Last week, Adobe said that older versions of Creative Cloud apps—including Photoshop and Lightroom—would no longer be available to subscribers. This week, some users are getting messages from Adobe warning they could be at “risk of potential claims of infringement by third parties” should they continue to use outdated versions of their apps.
The new language on “third-party infringement” is an interesting development. In a blog, Adobe explained that Creative Cloud subscribers would only have access to the two most recent versions of its software. However, it didn’t really give a reason besides the boilerplate explanation that newer versions promised “optimal performance and benefits.”
In an email to Gizmodo, an Adobe spokesperson provided the following statement:
“Adobe recently discontinued certain older versions of Creative Cloud applications. Customers using those versions have been notified that they are no longer licensed to use them and were provided guidance on how to upgrade to the latest authorized versions. Unfortunately, customers who continue to use or deploy older, unauthorized versions of Creative Cloud may face potential claims of infringement by third parties. We cannot comment on claims of third-party infringement, as it concerns ongoing litigation.”
While Adobe won’t spill on which “third-party” might hold you liable for using old software, the company is currently being sued by Dolby for copyright infringement. Basically, a legal complaint from March details that Adobe licensed some technology from Dolby for its applications. Prior to Creative Cloud, the two companies struck a deal based on the number of discs sold for certain apps. However, the complaint alleges Adobe got cagey with its numbers once it switched over to the cloud.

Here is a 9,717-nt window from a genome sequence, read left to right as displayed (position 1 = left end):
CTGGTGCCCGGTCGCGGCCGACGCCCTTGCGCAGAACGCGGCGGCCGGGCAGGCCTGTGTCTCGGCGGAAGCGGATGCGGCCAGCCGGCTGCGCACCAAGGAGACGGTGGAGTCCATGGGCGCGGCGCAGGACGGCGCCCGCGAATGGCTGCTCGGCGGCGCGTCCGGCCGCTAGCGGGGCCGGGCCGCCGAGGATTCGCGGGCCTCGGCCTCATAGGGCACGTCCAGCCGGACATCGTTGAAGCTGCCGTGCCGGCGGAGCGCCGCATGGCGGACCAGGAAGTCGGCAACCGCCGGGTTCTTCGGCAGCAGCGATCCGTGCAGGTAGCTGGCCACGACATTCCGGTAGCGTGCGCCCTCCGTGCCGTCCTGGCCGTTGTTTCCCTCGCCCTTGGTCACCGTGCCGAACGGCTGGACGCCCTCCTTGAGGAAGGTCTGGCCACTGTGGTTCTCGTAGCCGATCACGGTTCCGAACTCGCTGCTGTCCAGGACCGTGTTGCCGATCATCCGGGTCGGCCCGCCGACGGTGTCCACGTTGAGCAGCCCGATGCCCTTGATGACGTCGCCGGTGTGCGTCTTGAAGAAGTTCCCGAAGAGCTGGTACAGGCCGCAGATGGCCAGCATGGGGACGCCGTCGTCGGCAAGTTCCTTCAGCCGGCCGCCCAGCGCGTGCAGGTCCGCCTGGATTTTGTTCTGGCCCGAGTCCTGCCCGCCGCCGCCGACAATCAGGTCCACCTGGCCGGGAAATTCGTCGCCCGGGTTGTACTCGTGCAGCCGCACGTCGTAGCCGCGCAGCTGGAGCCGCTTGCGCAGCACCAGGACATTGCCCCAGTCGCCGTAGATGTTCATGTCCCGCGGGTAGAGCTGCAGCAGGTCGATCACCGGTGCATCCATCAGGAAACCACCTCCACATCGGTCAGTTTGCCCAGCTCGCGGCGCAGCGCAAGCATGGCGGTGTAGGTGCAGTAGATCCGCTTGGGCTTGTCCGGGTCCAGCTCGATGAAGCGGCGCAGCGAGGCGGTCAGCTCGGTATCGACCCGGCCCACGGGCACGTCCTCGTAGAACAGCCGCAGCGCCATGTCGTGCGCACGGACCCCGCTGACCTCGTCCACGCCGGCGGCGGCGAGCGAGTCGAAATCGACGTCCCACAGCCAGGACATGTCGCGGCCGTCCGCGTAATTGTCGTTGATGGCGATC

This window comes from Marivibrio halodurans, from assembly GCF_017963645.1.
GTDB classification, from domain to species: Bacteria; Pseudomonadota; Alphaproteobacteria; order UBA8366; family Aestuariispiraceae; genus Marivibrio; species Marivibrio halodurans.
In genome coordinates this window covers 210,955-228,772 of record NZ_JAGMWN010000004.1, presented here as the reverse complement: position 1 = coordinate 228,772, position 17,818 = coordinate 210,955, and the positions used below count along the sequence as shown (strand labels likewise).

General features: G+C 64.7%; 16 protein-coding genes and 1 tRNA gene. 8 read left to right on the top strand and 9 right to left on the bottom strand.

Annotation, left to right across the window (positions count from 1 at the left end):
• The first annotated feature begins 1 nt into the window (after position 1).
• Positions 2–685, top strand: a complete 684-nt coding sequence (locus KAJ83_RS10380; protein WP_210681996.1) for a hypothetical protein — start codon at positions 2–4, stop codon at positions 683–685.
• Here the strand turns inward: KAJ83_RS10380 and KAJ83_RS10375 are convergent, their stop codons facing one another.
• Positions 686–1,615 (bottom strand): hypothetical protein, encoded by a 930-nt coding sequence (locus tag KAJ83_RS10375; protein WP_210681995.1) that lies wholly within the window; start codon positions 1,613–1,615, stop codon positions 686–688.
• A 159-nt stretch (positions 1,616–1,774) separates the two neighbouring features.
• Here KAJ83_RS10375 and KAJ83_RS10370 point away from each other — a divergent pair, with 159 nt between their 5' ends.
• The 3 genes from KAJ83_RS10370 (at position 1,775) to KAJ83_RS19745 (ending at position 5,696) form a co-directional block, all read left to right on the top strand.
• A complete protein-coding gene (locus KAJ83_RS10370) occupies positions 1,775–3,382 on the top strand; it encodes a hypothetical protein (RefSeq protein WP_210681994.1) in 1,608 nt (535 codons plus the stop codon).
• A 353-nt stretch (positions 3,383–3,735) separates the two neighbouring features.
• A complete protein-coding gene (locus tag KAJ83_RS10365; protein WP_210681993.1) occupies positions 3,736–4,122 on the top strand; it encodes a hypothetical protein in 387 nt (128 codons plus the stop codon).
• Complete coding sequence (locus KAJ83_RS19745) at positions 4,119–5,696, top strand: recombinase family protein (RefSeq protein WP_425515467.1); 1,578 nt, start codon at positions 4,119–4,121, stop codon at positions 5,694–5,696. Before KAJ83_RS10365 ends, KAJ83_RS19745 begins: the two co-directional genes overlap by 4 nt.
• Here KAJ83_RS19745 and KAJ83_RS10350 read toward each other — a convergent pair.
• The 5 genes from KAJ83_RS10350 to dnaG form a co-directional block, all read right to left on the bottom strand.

Essentially, it was easy for Adobe to report sales when it was selling its software on physical discs. However, the way Creative Cloud works, creatives can pay one subscription fee to gain access to various programs. Meaning, one subscription gets you access to multiple programs with Dolby’s tech—except Dolby got paid only once. For example, the complaint details that Adobe’s Master Collection is advertised as one product, but actually contains “four products that each have a separate and independent copy of Dolby Technology” and that each requires its own royalty.
What this actually has to do with Creative Cloud subscribers is murky. After all, it’s not their fault if they were sold licenses for programs they didn’t actually have access to. It’s not abundantly clear if the Dolby case is the exact reason why Adobe has decided to stop allowing access to older versions of its software—but the infringement language makes it a distinct possibility. If it is the reason, however, it’s also some fuzzy logic to penalize creatives for some alleged corporate royalty dodging when many have been faithfully paying their subscription fees.
And before you think “Well, just update then?”, it’s important to note that there are lots of reasons why a creative may choose to use an older version of software. For instance, they may be operating on older computers that don’t have the specs to run increasingly bloated software. And while cloud-based services definitely have their benefits, it does highlight the issue that you essentially do not own the software you’re paying for—unlike with previous physical copies.
Still, there’s not much that creators can do aside from updating, finding alternative programs, or pulling out their favorite eyepatch and resorting to some good old fashioned piracy. Or, you could take to the internet to vent frustration in the form of some very good Adobe memes.